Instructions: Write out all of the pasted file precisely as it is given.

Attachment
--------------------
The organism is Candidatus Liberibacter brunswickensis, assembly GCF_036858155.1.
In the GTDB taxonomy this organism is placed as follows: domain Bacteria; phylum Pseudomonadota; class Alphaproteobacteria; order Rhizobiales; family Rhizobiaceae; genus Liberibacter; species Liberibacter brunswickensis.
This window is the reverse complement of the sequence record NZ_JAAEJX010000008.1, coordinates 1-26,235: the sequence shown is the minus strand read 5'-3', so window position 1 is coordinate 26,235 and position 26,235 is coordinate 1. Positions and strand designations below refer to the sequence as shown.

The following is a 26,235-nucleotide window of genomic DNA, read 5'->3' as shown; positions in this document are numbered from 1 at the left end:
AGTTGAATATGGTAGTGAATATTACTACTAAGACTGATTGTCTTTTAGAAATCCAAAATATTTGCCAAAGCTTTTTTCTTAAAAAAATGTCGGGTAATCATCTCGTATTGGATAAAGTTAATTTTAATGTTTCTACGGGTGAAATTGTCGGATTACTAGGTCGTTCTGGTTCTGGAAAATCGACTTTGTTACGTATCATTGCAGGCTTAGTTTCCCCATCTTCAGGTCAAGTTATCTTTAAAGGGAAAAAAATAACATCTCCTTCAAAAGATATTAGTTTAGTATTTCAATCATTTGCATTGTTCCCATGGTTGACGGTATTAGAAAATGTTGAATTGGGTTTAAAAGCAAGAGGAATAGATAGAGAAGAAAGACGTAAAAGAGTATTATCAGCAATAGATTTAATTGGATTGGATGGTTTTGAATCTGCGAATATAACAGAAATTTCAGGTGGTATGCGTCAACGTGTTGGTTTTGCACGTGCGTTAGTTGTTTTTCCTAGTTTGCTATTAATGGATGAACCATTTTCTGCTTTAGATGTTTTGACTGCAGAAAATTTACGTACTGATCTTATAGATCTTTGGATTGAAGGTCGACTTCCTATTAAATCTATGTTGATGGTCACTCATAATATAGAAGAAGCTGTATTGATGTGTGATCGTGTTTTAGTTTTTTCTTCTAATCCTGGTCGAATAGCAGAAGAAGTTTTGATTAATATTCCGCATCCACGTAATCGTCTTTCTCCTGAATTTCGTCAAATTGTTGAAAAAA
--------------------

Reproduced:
The organism is Candidatus Liberibacter brunswickensis, assembly GCF_036858155.1.
In the GTDB taxonomy this organism is placed as follows: domain Bacteria; phylum Pseudomonadota; class Alphaproteobacteria; order Rhizobiales; family Rhizobiaceae; genus Liberibacter; species Liberibacter brunswickensis.
This window is the reverse complement of the sequence record NZ_JAAEJX010000008.1, coordinates 1-26,235: the sequence shown is the minus strand read 5'-3', so window position 1 is coordinate 26,235 and position 26,235 is coordinate 1. Positions and strand designations below refer to the sequence as shown.

The following is a 26,235-nucleotide window of genomic DNA, read 5'->3' as shown; positions in this document are numbered from 1 at the left end:
AGTTGAATATGGTAGTGAATATTACTACTAAGACTGATTGTCTTTTAGAAATCCAAAATATTTGCCAAAGCTTTTTTCTTAAAAAAATGTCGGGTAATCATCTCGTATTGGATAAAGTTAATTTTAATGTTTCTACGGGTGAAATTGTCGGATTACTAGGTCGTTCTGGTTCTGGAAAATCGACTTTGTTACGTATCATTGCAGGCTTAGTTTCCCCATCTTCAGGTCAAGTTATCTTTAAAGGGAAAAAAATAACATCTCCTTCAAAAGATATTAGTTTAGTATTTCAATCATTTGCATTGTTCCCATGGTTGACGGTATTAGAAAATGTTGAATTGGGTTTAAAAGCAAGAGGAATAGATAGAGAAGAAAGACGTAAAAGAGTATTATCAGCAATAGATTTAATTGGATTGGATGGTTTTGAATCTGCGAATATAACAGAAATTTCAGGTGGTATGCGTCAACGTGTTGGTTTTGCACGTGCGTTAGTTGTTTTTCCTAGTTTGCTATTAATGGATGAACCATTTTCTGCTTTAGATGTTTTGACTGCAGAAAATTTACGTACTGATCTTATAGATCTTTGGATTGAAGGTCGACTTCCTATTAAATCTATGTTGATGGTCACTCATAATATAGAAGAAGCTGTATTGATGTGTGATCGTGTTTTAGTTTTTTCTTCTAATCCTGGTCGAATAGCAGAAGAAGTTTTGATTAATATTCCGCATCCACGTAATCGTCTTTCTCCTGAATTTCGTCAAATTGTTGAAAAAA